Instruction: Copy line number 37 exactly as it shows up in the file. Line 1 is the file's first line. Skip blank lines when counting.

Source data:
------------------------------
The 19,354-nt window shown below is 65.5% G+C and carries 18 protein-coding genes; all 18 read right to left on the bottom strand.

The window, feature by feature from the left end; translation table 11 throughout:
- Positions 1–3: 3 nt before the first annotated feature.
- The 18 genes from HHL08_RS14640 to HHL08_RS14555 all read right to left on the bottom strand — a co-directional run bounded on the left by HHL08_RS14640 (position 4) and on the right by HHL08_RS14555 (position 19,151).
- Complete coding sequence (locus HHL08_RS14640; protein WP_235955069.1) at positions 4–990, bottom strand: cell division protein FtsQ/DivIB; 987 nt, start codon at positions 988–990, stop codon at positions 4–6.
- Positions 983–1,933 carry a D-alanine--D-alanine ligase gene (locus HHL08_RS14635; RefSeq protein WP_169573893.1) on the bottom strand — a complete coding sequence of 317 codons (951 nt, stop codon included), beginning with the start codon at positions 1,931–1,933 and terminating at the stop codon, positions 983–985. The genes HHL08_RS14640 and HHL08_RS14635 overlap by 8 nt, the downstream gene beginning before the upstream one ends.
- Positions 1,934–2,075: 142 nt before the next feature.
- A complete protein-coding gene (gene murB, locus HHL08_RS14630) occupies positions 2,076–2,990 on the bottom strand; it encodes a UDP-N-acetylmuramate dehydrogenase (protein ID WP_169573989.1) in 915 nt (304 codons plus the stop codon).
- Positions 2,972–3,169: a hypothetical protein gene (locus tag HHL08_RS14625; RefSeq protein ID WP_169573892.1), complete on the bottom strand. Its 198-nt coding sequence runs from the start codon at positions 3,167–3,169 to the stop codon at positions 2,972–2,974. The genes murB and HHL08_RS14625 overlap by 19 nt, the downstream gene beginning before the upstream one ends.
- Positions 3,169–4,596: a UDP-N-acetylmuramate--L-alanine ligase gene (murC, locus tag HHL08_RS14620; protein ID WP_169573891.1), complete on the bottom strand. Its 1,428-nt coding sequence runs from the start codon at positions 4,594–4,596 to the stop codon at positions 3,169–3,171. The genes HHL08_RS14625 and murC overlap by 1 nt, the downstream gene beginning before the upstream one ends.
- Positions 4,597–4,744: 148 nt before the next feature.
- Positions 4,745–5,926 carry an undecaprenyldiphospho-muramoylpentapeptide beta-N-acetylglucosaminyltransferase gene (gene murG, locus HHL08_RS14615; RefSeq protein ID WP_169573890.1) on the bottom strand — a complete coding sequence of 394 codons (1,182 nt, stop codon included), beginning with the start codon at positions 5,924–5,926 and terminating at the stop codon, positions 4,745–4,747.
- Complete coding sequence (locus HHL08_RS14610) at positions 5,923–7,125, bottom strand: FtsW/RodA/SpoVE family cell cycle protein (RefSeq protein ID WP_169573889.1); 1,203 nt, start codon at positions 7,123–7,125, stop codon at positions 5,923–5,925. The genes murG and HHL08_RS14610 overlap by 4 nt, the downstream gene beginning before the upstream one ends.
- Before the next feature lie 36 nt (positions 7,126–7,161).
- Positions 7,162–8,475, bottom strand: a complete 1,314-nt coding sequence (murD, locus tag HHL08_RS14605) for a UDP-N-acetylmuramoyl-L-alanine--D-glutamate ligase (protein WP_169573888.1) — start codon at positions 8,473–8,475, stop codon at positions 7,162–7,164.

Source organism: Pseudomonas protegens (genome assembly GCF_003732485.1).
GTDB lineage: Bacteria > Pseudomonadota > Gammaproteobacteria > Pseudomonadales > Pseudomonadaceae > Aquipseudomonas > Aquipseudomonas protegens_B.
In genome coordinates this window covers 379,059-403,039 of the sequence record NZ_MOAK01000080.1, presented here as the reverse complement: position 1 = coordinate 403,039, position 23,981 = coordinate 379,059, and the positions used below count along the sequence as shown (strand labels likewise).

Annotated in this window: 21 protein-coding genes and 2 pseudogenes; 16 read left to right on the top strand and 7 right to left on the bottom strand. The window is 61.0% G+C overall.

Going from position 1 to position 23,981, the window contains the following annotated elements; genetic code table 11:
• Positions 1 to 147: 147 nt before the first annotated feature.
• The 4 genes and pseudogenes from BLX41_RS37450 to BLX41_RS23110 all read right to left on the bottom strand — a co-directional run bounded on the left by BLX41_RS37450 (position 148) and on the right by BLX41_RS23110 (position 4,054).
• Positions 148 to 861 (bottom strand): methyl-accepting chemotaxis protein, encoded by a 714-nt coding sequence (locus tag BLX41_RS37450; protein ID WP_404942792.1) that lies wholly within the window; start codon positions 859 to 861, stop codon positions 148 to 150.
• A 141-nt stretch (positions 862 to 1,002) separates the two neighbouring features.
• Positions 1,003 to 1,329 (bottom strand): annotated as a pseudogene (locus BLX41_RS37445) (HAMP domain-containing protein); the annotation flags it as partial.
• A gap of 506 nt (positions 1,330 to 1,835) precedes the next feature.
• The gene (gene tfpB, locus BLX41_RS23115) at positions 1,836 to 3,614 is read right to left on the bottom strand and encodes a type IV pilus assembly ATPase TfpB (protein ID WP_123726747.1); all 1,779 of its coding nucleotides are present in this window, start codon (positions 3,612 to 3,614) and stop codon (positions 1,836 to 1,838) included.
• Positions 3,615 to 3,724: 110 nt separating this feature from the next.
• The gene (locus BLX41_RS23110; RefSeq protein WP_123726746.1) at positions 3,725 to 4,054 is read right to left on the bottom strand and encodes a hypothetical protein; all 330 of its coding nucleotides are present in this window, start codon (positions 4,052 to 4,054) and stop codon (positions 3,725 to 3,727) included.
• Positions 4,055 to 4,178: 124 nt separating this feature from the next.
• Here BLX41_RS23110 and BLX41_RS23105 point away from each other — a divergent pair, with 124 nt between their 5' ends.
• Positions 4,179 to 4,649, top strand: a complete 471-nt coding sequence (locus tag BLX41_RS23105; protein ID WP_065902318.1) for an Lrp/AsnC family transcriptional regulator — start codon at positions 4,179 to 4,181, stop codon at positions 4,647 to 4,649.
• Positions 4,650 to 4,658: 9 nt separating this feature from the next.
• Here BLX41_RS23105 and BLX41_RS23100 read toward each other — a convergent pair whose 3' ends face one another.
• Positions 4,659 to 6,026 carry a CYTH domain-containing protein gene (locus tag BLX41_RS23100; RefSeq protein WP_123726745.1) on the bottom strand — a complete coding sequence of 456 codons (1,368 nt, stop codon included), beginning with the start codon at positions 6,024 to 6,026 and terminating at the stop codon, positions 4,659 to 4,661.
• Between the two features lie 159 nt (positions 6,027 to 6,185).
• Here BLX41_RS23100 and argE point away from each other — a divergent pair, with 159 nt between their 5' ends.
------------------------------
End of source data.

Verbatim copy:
• Here BLX41_RS23100 and argE point away from each other — a divergent pair, with 159 nt between their 5' ends.